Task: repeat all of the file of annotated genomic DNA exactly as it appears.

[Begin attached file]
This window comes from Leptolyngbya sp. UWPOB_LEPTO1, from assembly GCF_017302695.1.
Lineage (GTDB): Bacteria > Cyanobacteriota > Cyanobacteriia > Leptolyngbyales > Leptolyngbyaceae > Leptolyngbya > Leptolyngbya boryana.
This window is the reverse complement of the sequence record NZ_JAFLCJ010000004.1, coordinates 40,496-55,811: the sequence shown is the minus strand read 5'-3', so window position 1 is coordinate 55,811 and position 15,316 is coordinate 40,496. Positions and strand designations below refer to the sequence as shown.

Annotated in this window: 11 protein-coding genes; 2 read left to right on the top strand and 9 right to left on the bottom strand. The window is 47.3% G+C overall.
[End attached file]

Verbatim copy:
This window comes from Leptolyngbya sp. UWPOB_LEPTO1, from assembly GCF_017302695.1.
Lineage (GTDB): Bacteria > Cyanobacteriota > Cyanobacteriia > Leptolyngbyales > Leptolyngbyaceae > Leptolyngbya > Leptolyngbya boryana.
This window is the reverse complement of the sequence record NZ_JAFLCJ010000004.1, coordinates 40,496-55,811: the sequence shown is the minus strand read 5'-3', so window position 1 is coordinate 55,811 and position 15,316 is coordinate 40,496. Positions and strand designations below refer to the sequence as shown.

Annotated in this window: 11 protein-coding genes; 2 read left to right on the top strand and 9 right to left on the bottom strand. The window is 47.3% G+C overall.